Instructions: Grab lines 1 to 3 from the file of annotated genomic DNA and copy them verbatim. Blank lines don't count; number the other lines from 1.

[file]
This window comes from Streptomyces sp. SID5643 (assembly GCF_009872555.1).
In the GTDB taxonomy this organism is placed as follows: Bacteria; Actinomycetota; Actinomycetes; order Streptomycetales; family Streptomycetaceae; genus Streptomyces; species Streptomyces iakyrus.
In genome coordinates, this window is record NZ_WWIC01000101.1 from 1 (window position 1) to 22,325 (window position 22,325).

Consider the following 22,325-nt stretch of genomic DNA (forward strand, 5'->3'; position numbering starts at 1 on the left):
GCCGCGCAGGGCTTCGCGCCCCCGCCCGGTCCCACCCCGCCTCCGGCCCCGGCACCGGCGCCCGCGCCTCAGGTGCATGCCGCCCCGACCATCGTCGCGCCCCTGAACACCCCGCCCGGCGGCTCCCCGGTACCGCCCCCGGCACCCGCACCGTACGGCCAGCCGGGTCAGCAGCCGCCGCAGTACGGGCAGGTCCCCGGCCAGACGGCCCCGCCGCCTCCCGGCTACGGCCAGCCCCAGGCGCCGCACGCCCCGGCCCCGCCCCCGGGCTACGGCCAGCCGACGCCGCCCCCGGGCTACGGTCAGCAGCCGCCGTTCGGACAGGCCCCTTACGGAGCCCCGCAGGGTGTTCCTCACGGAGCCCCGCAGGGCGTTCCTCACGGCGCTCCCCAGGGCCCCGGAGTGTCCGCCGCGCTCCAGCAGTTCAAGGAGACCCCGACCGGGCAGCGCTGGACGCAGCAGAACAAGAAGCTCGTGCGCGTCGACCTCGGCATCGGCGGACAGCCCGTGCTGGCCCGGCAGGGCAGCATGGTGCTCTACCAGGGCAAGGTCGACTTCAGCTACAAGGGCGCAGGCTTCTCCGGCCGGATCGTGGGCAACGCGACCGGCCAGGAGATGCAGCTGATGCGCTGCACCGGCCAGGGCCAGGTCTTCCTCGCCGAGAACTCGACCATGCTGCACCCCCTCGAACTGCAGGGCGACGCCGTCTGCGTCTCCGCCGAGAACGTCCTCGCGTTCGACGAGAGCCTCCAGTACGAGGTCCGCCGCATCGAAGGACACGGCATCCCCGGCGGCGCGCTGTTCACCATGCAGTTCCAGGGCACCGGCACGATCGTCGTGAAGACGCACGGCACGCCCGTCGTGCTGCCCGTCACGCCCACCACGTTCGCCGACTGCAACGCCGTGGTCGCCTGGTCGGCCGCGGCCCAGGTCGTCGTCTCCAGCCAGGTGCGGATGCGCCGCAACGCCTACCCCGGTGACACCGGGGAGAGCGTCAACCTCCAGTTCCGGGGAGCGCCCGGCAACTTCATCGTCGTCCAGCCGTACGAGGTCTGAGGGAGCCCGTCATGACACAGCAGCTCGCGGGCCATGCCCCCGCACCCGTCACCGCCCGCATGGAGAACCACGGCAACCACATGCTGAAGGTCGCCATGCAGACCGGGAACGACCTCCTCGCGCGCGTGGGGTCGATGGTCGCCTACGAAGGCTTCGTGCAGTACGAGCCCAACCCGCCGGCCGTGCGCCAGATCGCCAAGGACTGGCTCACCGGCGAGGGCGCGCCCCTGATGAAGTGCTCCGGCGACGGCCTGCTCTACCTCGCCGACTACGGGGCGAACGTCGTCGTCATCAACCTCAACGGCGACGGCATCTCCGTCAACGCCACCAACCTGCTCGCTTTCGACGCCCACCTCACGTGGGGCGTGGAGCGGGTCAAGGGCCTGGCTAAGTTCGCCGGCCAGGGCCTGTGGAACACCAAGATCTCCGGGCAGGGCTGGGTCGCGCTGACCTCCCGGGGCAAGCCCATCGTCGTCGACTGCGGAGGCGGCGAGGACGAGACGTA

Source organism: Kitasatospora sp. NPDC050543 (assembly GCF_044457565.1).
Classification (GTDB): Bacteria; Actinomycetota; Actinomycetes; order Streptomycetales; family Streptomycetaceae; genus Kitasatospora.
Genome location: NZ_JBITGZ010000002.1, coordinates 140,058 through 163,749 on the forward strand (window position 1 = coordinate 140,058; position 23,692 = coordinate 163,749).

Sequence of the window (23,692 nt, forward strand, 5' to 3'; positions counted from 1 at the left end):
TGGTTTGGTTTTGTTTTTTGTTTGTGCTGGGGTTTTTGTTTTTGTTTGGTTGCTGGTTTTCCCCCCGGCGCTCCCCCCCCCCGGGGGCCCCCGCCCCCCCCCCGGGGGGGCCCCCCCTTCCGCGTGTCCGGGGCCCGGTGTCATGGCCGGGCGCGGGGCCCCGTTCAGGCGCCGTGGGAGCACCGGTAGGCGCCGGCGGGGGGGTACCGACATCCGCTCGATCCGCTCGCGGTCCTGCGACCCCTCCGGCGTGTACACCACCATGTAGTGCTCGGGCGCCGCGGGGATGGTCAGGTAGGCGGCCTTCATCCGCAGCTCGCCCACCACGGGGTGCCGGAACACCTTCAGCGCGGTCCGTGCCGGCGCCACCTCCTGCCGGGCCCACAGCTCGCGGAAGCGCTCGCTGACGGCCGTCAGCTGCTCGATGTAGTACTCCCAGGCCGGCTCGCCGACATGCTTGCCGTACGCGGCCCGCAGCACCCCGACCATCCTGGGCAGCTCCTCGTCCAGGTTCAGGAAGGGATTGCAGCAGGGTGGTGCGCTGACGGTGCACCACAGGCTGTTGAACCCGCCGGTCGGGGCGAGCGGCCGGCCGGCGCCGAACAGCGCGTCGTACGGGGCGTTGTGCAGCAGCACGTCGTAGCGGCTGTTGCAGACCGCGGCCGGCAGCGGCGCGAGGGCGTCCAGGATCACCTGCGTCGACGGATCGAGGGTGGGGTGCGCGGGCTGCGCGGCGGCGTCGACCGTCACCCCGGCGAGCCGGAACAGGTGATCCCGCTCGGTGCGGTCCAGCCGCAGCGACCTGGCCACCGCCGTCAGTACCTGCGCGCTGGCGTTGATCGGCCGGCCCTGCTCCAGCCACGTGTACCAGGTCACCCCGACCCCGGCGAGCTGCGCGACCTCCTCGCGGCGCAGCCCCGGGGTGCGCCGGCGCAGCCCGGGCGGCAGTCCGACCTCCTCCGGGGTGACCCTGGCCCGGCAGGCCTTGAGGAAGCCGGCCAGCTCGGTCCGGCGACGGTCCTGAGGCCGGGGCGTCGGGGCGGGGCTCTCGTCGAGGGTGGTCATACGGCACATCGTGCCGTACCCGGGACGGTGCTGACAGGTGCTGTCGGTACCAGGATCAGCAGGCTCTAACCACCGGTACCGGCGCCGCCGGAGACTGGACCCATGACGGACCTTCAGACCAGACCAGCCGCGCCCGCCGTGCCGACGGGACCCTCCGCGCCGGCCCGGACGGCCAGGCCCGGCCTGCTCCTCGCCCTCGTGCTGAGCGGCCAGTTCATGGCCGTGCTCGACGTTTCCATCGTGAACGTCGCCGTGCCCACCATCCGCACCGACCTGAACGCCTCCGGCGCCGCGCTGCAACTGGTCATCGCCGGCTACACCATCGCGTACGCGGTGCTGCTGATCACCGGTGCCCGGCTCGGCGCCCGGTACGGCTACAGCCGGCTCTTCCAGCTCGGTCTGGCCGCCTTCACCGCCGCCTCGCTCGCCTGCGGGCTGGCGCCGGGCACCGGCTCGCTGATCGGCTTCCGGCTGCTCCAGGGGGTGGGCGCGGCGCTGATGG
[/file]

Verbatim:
This window comes from Streptomyces sp. SID5643 (assembly GCF_009872555.1).
In the GTDB taxonomy this organism is placed as follows: Bacteria; Actinomycetota; Actinomycetes; order Streptomycetales; family Streptomycetaceae; genus Streptomyces; species Streptomyces iakyrus.
In genome coordinates, this window is record NZ_WWIC01000101.1 from 1 (window position 1) to 22,325 (window position 22,325).